Michael Barth, et al v. Walt Disney Parks and Resorts, et al


NOT PRECEDENTIAL OPINION Coram: CHAGARES, JORDAN and HARDIMAN, Circuit Judges. Total Pages: 4. Judge: HARDIMAN Authoring.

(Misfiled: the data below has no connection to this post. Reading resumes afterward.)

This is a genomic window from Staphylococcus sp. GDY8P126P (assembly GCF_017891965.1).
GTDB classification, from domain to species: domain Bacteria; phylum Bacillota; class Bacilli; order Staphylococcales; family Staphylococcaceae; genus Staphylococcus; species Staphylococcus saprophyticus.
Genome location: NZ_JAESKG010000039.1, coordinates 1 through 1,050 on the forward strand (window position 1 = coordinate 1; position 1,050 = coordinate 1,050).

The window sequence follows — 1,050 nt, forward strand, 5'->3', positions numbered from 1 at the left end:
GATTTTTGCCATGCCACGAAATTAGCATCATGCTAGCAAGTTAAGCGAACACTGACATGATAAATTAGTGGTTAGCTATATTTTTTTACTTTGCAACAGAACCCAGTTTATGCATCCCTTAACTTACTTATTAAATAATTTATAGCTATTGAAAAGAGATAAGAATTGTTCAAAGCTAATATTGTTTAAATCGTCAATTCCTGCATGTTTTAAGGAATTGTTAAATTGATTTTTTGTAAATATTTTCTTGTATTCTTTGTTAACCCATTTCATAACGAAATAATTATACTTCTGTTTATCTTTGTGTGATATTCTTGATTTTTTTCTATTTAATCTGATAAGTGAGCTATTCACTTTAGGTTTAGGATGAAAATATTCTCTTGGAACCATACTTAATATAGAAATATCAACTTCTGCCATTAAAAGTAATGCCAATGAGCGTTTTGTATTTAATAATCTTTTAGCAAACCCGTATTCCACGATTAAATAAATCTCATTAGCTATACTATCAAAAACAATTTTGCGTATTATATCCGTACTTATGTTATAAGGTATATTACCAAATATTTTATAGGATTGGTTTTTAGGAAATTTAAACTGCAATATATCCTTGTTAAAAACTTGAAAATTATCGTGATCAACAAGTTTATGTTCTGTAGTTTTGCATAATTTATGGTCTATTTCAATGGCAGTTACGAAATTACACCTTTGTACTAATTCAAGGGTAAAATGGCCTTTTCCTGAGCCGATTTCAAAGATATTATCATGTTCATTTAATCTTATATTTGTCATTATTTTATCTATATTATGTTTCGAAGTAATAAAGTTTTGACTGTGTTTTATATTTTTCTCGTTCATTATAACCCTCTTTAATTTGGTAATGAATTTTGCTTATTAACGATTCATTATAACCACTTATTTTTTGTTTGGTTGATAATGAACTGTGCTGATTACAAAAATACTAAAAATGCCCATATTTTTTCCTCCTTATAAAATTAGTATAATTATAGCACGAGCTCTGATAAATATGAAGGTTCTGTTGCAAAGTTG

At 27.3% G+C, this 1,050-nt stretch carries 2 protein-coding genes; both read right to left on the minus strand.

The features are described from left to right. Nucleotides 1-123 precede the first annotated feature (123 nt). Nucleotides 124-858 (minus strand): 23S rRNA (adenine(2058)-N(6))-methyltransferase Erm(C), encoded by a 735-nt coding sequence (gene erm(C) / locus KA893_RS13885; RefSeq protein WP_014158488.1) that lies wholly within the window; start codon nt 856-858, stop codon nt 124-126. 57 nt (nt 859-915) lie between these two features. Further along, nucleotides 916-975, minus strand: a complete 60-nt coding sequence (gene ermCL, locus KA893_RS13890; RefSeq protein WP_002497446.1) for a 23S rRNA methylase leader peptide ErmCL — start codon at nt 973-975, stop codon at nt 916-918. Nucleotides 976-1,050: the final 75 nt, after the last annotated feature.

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Case: 16-3593 Document: 003112721902 Page: 1 Date Filed: 09/08/2017 NOT PRECEDENTIAL UNITED STATES COURT OF APPEALS FOR THE THIRD CIRCUIT ____________ No. 16-3593 ____________ MICHAEL BARTH; MAUREEN BARTH, INDIVIDUALLY AND AS HUSBAND AND WIFE, Appellants v. WALT DISNEY PARKS AND RESORTS U.S., INC.; THE WALT DISNEY COMPANY ____________ On Appeal from the United States District Court for the Eastern District of Pennsylvania (E.D. Pa. No. 2-16-cv-02140) District Judge: Honorable Robert F. Kelly ____________ Submitted Under Third Circuit L.A.R. 34.1(a) September 7, 2017 Before: CHAGARES, JORDAN, and HARDIMAN, Circuit Judges. (Filed: September 8, 2017) ____________ OPINION* ____________ * This disposition is not an opinion of the full Court and pursuant to I.O.P. 5.7 does not constitute binding precedent. Case: 16-3593 Document: 003112721902 Page: 2 Date Filed: 09/08/2017 HARDIMAN, Circuit Judge. Michael and Maureen Barth appeal an order of the District Court dismissing their complaint against Walt Disney Parks and Resorts U.S., Inc. and The Walt Disney Company for lack of personal jurisdiction. We will affirm. I Michael Barth alleged that he was bitten by a copperhead snake at the Walt Disney World Resort in Florida. He and his wife Maureen sued in the Court of Common Pleas of Philadelphia County, Pennsylvania, alleging negligence. After removing the case to the United States District Court for the Eastern District of Pennsylvania under 28 U.S.C. §§ 1441 and 1446, Defendants moved to dismiss the complaint under Federal Rule of Civil Procedure 12(b)(2) for lack of personal jurisdiction. The District Court granted the motion and the Barths appealed. II1 The Barths claim that Defendants are amenable to general personal jurisdiction in Pennsylvania. To establish that type of personal jurisdiction, a plaintiff must show that the defendant’s connections to the forum state are “so ‘continuous and systematic’ as to 1 The District Court had subject matter jurisdiction under 28 U.S.C. § 1332. Our jurisdiction lies under 28 U.S.C. § 1291. We review the District Court’s findings of fact for clear error and its determination that it lacks personal jurisdiction de novo. Pennzoil Prods. Co. v. Colelli & Assocs., Inc., 149 F.3d 197, 200 (3d Cir. 1998). The Barths bear the burden to “prove by affidavits or other competent evidence that jurisdiction is proper.” Metcalfe v. Renaissance Marine, Inc., 566 F.3d 324, 330 (3d Cir. 2009) (citation and alteration omitted). 2 Case: 16-3593 Document: 003112721902 Page: 3 Date Filed: 09/08/2017 render [the corporation] essentially at home in the forum State.” Goodyear Dunlop Tires Operations, S.A. v. Brown, 564 U.S. 915, 919 (2011) (citing Int’l Shoe Co. v. Washington, 326 U.S. 310, 317 (1945)). A corporation is “at home” in the State of its “place of incorporation and principal place of business.” Daimler AG v. Bauman, 134 S. Ct. 746, 760 (2014). Also, in “exceptional case[s], . . . a corporation’s operations in a [different] forum . . . may be so substantial and of such a nature as to render the corporation at home in that State.” Id. at 761 n.19 (citation omitted). The District Court was right to hold that the Barths failed to establish that either Defendant was at home in Pennsylvania. Walt Disney Parks and Resorts, Inc. is a Florida corporation with its principal place of business in Florida. The Walt Disney Company is a Delaware corporation with its principal place of business in California. Because neither Defendant was incorporated or had its principal place of business in Pennsylvania, the Barths were unable to establish either of the paradigmatic bases for personal jurisdiction under Goodyear and Daimler AG. Nor did the Barths establish that this was an “exceptional” case such that the place of incorporation/principal place of business rule should be disregarded. The Barths argued that companies affiliated with Defendants did substantial business in the Commonwealth of Pennsylvania, but those facts were unavailing to the Barths because those contacts could not be imputed to Defendants. Accordingly, the District Court lacked personal jurisdiction over Defendants, and, based on this record, we agree with the District Court that jurisdictional discovery would have been futile. 3 Case: 16-3593 Document: 003112721902 * * Page: 4 Date Filed: 09/08/2017 * For the reasons stated, we will affirm the order of the District Court. 4

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